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In Sweden, Annan says Middle East peace talks should not wait for calm to set in

In Sweden, Annan says Middle East peace talks should not wait for calm to set in

Talks between the Palestinians and Israelis should not wait for any period of calm to set in, because it is “when people are dying that peace talks are needed most,” United Nations Secretary-General Kofi Annan told Swedish lawmakers today.

Mr. Annan’s remarks came in an address to a session of the Swedish Parliament, which was followed by a question-and-answer period with Parliament members.

In response to a question on the future role of the UN, the Secretary-General reiterated one of the major themes of his Nobel Lecture, stressing that the world body would put people at the centre of its work. Pointing to the fight against poverty as another key priority, he underscored the importance of next year’s conferences on financing for development in Monterrey, Mexico, and sustainable development, in Johannesburg, South Africa.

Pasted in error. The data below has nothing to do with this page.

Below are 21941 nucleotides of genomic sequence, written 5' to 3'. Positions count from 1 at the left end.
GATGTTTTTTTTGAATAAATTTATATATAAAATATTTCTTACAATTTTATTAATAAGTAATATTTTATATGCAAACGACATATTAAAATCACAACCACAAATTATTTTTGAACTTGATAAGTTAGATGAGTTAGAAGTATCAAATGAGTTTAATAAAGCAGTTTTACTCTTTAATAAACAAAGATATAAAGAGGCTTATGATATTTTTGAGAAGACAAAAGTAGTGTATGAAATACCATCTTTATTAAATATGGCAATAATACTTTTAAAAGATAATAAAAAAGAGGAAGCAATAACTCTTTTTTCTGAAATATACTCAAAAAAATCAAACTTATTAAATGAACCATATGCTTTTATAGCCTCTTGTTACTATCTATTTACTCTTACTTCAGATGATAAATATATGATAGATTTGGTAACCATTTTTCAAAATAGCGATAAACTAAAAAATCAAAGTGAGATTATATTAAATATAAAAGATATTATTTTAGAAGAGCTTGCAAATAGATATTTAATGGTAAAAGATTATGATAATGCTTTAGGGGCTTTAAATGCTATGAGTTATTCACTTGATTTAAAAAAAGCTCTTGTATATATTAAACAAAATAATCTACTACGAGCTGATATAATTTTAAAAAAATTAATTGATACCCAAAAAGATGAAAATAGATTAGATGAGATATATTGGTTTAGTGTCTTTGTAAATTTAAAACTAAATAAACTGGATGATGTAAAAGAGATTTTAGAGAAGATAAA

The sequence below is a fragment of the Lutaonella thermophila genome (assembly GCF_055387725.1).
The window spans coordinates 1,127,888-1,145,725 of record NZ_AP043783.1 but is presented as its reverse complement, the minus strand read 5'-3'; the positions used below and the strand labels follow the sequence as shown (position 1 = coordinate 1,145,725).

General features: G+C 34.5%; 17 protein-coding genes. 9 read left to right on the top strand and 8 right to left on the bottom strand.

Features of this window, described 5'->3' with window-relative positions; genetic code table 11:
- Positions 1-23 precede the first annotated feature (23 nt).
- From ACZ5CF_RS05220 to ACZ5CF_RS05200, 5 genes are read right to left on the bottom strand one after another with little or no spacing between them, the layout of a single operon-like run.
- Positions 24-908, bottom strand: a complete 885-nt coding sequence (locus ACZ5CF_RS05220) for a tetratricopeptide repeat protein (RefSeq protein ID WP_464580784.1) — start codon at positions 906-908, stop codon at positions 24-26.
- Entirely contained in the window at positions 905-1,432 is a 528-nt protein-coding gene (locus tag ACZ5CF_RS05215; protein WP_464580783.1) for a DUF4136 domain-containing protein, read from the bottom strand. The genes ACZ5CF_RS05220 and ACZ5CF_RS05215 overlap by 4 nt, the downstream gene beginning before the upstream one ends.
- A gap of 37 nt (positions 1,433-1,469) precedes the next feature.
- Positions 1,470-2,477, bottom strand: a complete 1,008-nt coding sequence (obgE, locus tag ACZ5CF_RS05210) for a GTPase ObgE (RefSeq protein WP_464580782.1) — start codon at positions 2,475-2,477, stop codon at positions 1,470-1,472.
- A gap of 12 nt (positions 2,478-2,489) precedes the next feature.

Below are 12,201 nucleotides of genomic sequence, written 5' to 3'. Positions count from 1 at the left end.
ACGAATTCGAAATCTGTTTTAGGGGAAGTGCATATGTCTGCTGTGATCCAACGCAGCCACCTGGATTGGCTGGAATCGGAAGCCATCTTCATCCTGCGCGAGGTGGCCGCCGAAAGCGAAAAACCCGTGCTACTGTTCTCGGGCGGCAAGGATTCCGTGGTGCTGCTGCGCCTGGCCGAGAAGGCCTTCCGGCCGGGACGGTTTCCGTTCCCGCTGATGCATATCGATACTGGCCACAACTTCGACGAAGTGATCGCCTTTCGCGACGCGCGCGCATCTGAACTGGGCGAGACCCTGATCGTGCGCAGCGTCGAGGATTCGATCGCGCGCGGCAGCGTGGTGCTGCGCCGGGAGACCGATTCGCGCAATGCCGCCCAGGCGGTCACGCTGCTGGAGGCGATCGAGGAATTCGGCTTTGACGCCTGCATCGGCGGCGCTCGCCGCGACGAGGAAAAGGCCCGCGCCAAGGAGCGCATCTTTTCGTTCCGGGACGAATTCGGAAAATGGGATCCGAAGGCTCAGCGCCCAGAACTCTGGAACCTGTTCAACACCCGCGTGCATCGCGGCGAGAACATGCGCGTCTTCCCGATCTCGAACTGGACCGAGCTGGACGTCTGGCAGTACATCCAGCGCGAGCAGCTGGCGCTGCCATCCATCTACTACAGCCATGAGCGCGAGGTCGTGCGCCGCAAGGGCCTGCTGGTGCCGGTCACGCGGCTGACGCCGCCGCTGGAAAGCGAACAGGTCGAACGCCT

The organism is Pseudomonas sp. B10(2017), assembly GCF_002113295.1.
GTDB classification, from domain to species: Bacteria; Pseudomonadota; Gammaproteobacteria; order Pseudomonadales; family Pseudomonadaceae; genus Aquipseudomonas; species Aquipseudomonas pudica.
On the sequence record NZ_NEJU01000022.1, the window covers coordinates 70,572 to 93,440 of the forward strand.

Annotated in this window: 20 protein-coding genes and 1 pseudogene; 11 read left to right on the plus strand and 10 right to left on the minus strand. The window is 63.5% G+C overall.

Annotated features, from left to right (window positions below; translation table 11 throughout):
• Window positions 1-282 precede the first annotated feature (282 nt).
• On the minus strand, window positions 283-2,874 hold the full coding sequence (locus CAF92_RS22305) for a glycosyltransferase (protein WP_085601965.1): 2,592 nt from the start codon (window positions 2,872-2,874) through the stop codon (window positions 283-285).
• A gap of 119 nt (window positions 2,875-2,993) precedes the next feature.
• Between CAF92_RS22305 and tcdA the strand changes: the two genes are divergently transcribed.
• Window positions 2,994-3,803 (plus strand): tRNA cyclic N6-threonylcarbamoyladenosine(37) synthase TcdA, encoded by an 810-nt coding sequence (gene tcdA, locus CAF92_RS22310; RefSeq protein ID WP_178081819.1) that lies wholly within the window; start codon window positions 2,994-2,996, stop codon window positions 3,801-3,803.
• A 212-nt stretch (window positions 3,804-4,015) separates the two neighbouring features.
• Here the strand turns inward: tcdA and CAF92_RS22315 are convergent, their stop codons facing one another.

The two upcoming forums and their role in invigorating the dialogue between rich and poor countries was also the subject of Mr. Annan’s discussions with Prime Minister Goran Persson later in the day.

In a brief press encounter afterwards, the Secretary-General reiterated his position on the possibility that the United States may extend its war on terrorism to Iraq. “My position on that has been clear – that I don’t think it would be wise and I should not advise it,” he said.

The Secretary-General, who arrived in Stockholm this morning, visited the Nobel Foundation for a meeting with fellow 2001 Nobel Laureates. While the Peace Prize is given in Oslo, Norway, the other Nobel Prizes are awarded in Stockholm.

While in Stockholm, Mr. Annan also paid tribute to his predecessor, Dag Hammarskjöld of Sweden, who had been awarded the Nobel Peace Prize posthumously in 1961.